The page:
Molecular Vision 2012; 18:2839-2846
Received 06 May 2012 | Accepted 27 November 2012 | Published 29 November 2012
Fang He, Akhilesh Kumar, Zhao-Hui Song
Department of Pharmacology and Toxicology, University of Louisville School of Medicine, Louisville, KY
Correspondence to: Zhao-Hui Song, Department of Pharmacology and Toxicology, University of Louisville School of Medicine, Louisville, KY 40292; Phone: (502) 852-5160; FAX: (502) 852-7868; email: email@example.com
Purpose: To examine the interaction of heat shock protein 90 (Hsp90) with the CB2 cannabinoid receptor in trabecular meshwork (TM) cells and to investigate the roles of Hsp90 in CB2 receptor–mediated cell signaling and actin cytoskeleton remodeling.
Methods: Coimmunoprecipitation experiments and western blot analyses, using specific anti-CB2 and anti-Hsp90 antibodies, were performed to study the interaction of Hsp90 with the CB2 receptor in TM cells. An antiphospho-extracellular-signal-regulated kinases 1/2 (ERK1/2) antibody was used to detect the CB2 receptor–mediated phosphrylation of ERK1/2. In cytoskeleton studies, Alexa Fluor 488–labeled phalloidin staining was used to examine actin filaments of TM cells. PD98059, a specific inhibitor of the ERK1/2 pathway, was used to evaluate the role ERK1/2 pathway in CB2 receptor–mediated actin cytoskeleton changes. Geldanamycin, an inhibitor of Hsp90, was used to investigate the roles of Hsp90 in CB2 receptor–mediated ERK1/2 phosphorylation and actin cytoskeleton remodeling.
Results: The interaction of Hsp90 with the CB2 receptor was established in TM cells with coimmunoprecipitation experiments and western blot analyses. Treatment of TM cells with geldanamycin significantly inhibited the interaction of Hsp90 with the CB2 receptor. Disruption of the CB2/Hsp90 interaction by treating TM cells with geldanamycin inhibited CB2 receptor–mediated ERK1/2 phosphorylation, as well as actin cytoskeleton remodeling. Furthermore, treatment of TM cells with PD98059 profoundly attenuated CB2 receptor–mediated actin cytoskeleton changes.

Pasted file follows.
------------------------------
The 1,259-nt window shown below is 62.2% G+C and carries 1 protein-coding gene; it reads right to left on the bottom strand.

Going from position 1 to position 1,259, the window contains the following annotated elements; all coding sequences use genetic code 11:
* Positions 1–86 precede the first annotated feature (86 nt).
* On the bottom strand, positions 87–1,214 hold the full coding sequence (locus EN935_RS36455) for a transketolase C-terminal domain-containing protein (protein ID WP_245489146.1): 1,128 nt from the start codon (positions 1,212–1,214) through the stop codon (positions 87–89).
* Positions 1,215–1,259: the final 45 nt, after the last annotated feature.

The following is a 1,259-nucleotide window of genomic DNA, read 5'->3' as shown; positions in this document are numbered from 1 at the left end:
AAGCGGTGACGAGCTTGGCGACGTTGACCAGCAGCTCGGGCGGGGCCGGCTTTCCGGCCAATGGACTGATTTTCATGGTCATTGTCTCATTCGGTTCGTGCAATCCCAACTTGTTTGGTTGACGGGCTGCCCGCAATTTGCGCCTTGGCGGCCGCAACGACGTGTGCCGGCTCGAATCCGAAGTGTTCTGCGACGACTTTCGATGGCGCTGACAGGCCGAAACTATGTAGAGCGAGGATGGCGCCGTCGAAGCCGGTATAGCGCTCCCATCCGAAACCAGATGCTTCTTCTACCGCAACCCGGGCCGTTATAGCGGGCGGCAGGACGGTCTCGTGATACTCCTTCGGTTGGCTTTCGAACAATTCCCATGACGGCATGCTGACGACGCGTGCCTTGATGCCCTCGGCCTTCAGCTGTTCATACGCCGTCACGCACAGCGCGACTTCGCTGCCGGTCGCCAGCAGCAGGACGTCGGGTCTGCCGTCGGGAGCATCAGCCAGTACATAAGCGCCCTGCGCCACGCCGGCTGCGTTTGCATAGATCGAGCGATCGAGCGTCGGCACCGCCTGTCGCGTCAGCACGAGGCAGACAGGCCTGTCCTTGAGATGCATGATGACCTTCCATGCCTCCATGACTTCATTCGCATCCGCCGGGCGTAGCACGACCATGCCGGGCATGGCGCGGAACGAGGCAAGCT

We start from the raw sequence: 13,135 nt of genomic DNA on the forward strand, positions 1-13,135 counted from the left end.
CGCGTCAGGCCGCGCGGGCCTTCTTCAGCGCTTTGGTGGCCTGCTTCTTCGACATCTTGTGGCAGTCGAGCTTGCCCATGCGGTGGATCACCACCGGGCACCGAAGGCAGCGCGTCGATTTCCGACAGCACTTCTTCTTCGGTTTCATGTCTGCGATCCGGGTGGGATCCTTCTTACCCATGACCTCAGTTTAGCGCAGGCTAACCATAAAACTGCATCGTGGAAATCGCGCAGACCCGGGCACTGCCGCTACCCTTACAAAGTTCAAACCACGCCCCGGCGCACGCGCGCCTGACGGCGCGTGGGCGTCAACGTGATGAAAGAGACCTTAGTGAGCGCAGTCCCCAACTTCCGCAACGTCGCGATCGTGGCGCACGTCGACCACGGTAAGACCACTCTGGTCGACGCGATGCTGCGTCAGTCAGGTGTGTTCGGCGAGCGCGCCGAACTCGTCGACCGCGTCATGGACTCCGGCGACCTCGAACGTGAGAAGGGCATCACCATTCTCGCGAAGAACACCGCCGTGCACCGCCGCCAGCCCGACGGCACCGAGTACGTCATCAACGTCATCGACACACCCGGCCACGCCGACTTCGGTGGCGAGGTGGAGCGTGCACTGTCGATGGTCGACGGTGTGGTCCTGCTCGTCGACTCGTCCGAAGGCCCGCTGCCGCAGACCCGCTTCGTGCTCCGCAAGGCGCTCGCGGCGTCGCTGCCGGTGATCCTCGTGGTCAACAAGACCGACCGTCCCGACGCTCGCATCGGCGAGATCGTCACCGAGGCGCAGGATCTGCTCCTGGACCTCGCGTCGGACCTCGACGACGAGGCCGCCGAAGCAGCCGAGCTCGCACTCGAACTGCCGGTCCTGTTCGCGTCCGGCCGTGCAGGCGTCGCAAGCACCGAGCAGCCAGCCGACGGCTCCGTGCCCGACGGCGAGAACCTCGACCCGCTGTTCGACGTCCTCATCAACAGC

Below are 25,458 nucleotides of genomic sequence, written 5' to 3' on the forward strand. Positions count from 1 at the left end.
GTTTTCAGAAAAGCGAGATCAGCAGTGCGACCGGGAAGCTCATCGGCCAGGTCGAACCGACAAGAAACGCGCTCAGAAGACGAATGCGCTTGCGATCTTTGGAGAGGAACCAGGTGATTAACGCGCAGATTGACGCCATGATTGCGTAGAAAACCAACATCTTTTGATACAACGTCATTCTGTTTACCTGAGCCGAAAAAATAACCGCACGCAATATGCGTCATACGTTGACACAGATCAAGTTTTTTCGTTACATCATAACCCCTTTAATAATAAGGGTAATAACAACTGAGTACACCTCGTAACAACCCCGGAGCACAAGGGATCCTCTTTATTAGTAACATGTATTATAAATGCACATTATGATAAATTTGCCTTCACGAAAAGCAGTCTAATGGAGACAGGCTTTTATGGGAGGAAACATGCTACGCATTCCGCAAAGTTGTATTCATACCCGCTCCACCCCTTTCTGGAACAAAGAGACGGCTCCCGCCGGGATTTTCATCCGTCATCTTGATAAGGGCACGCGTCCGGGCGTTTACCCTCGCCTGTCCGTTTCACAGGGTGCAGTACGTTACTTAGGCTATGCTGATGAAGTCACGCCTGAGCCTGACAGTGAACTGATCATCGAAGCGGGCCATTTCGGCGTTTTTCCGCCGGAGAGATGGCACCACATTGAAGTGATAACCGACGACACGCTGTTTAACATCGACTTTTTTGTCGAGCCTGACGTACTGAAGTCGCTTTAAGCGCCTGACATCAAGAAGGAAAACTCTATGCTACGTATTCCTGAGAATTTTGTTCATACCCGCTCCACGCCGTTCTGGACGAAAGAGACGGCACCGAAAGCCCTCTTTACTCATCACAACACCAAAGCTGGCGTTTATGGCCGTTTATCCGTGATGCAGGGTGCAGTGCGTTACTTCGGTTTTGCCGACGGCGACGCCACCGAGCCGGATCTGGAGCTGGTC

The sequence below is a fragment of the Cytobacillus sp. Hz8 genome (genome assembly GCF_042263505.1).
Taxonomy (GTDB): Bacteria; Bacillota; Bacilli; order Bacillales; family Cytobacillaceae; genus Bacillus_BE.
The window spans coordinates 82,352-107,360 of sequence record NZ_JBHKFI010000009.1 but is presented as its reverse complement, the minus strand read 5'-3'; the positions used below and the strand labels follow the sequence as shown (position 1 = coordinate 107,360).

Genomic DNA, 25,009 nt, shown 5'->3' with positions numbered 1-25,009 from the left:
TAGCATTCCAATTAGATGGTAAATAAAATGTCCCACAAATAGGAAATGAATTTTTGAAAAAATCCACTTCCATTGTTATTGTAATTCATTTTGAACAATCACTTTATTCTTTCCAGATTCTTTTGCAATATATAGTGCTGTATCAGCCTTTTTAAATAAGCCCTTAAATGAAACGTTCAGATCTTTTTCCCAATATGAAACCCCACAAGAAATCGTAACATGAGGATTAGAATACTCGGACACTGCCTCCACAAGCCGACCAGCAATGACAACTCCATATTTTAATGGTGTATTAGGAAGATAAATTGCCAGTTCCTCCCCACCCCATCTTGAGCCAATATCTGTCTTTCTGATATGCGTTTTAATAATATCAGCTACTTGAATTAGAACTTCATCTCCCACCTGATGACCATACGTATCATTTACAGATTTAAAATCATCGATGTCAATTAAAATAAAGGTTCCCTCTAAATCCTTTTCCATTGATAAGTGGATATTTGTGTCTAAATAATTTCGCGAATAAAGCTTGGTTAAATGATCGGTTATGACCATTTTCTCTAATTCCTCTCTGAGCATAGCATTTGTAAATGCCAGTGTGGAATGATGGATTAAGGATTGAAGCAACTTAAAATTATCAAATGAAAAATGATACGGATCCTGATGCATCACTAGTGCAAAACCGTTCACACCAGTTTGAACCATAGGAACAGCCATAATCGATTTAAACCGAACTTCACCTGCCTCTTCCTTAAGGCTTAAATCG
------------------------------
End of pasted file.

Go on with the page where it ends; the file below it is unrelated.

Conclusions: The data from this study establish a specific interaction between Hsp90 and the CB2 receptor in TM cells. In addition, the current study demonstrates that by interacting with the CB2 receptor, Hsp90 plays an important role as a molecular chaperone in CB2 receptor–mediated cell signaling and actin cytoskeleton rearrangement in TM cells.
Glaucoma is one of the leading causes of blindness in the world, and elevated intraocular pressure (IOP) is one of the major risk factors for glaucoma [1–3]. Currently, IOP-lowering drugs are used as frontline treatments for glaucoma. However, new and better therapeutic agents for glaucoma with reduced side effects and enhanced therapeutic properties are highly desirable. Marijuana smoking was first reported to reduce intraocular pressure (IOP) in 1971 . Following this initial observation, many studies conducted on human subjects and animal models have confirmed the IOP-lowering properties of marijuana and cannabinoids [5–10]. Due to their IOP-lowering properties, cannabinoids have been proposed as a new class of antiglaucoma drugs. However, a major problem of cannabinoids as therapeutic agents is their severe psychoactive effect. The cloning of cannabinoid receptor subtypes and the development of subtype-selective cannabinoid ligands have provided us with new hope for better separation of the therapeutic effects of cannabinoids from their undesired psychoactive side effects. Two G protein-coupled coupled receptors (GPCRs), CB1 and CB2 cannabinoid receptors, are established targets of cannabinoid ligands [11–13]. CB1 receptors are located in the central nervous system (CNS) as well as in the periphery, whereas CB2 receptors are mainly located in the peripheral tissues [11–13]. Because of the lack of distribution of CB2 receptors in the brain, cannabinoid drugs that act specifically on CB2 receptors should be devoid of the psychoactive effects of marijuana.